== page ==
PORTSEA
Most of the city of Portsmouth lies on Portsea Island (or Landport which is often shown on records) which is where the Solent joins the English Channel, the island is separated from the mainland by a narrow creek in the north, which has three bridges to make it look like a peninsula. To the west of the island is Portsmouth Harbour and the large tidal bay of Langstone Harbour is to the east. The skyline to the north is dominated by the 120metre high chalk escarpment known as Portsdown Hill . The name of Portsea refers to the island and to that part of the city around HM Dockyards.

Originally Portsmouth was a fishing village on the south western tip of the island and had a dockyard even in the reign of King John and it was here that Henry VIII founded the world's very first dry dock back in 1495. During WWII a lot of the region was completely flattened by air raids but today it is a huge thriving community with a large housing estate replacing the Victorian housing. The dockyard was expanded during the 18th century and the town began to flourish the original Old Portsmouth and the area at the mouth of the Harbour was founded in the 12th cneutry and for many centuries was the main settlement on Portsea Island.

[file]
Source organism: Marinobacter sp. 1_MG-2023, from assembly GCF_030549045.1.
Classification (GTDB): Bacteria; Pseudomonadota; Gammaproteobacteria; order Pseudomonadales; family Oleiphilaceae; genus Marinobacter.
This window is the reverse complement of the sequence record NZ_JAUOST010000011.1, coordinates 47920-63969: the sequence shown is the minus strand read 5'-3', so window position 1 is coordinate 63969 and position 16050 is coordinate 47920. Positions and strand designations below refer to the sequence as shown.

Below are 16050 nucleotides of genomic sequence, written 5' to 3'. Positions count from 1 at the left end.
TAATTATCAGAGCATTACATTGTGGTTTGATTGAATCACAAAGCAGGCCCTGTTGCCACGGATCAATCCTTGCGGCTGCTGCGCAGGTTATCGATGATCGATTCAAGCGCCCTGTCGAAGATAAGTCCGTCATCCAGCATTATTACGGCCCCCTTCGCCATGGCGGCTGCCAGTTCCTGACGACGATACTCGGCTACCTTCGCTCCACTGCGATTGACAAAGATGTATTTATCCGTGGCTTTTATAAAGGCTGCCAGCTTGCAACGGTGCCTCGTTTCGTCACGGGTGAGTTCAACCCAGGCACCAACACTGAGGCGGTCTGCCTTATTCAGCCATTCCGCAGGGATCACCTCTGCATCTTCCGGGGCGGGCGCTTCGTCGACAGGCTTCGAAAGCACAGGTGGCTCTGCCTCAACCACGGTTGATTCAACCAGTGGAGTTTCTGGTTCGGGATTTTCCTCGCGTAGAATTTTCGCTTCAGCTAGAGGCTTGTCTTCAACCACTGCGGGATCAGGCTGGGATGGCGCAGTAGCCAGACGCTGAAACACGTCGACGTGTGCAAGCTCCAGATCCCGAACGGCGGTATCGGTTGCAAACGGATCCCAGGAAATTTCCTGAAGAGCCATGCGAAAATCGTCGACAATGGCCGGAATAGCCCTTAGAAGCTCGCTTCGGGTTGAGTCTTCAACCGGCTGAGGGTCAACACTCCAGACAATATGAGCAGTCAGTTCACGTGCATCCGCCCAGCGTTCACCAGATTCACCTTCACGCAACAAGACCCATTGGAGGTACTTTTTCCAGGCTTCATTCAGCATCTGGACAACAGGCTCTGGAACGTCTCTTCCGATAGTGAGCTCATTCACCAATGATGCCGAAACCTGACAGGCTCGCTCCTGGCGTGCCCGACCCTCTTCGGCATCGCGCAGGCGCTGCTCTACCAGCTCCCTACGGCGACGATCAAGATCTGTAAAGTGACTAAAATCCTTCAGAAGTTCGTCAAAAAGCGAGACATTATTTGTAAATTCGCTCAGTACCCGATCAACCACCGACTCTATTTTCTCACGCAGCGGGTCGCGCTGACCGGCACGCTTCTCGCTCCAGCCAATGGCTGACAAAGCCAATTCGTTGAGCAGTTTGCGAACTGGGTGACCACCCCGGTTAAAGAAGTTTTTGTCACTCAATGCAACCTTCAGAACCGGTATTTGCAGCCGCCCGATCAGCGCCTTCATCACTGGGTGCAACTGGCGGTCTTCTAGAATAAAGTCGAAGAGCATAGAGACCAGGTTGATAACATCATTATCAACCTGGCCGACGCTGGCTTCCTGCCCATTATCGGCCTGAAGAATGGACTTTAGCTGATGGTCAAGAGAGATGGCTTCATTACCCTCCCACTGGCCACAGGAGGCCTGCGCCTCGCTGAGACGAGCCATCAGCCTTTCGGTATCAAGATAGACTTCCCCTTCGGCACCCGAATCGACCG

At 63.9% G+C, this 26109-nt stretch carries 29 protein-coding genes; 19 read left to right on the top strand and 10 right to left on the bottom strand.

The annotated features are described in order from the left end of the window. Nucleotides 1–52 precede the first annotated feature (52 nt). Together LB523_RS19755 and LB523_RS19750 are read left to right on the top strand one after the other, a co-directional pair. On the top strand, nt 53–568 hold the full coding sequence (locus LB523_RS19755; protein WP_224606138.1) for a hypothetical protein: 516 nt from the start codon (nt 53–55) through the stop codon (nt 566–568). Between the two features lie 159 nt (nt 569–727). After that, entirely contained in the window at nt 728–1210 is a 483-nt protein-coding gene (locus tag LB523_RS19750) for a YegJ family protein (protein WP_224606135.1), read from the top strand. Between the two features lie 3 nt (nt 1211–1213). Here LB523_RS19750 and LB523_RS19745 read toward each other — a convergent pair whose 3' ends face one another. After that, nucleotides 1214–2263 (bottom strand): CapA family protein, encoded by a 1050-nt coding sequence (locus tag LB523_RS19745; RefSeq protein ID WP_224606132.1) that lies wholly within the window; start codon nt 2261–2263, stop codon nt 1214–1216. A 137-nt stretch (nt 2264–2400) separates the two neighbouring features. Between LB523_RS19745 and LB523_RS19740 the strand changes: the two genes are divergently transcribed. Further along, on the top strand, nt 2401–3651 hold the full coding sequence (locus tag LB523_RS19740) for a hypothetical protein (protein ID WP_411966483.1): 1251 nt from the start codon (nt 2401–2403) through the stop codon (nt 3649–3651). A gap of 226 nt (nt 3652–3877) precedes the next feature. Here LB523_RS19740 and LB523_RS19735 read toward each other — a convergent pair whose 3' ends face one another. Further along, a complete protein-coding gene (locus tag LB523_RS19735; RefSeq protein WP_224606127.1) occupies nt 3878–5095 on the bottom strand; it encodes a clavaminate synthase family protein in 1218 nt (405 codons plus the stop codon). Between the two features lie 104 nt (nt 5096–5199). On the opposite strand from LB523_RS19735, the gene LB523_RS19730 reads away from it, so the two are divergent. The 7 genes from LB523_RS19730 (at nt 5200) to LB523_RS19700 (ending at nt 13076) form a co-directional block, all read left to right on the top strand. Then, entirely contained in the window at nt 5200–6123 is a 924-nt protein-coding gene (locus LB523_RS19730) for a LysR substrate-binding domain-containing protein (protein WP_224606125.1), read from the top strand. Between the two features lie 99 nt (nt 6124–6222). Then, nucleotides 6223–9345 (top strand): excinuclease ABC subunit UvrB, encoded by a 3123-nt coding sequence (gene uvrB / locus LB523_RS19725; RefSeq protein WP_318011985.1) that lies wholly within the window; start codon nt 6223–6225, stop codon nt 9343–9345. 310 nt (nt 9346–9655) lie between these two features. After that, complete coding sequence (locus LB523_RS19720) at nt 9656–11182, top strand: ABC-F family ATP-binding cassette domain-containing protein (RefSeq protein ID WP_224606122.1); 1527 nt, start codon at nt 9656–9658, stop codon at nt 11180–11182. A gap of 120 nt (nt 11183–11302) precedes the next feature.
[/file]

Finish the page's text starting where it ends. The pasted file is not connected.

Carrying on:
The parish church of Portsea is dedicated to St Mary and is found in the centre of Portsea island. Southsea and other areas did not come into being until the 19th century as housing was needed to house the sudden growth in population.

The name Portsea is said by some to be a mixture of PORT from Portsmouth and  SEA from Southsea.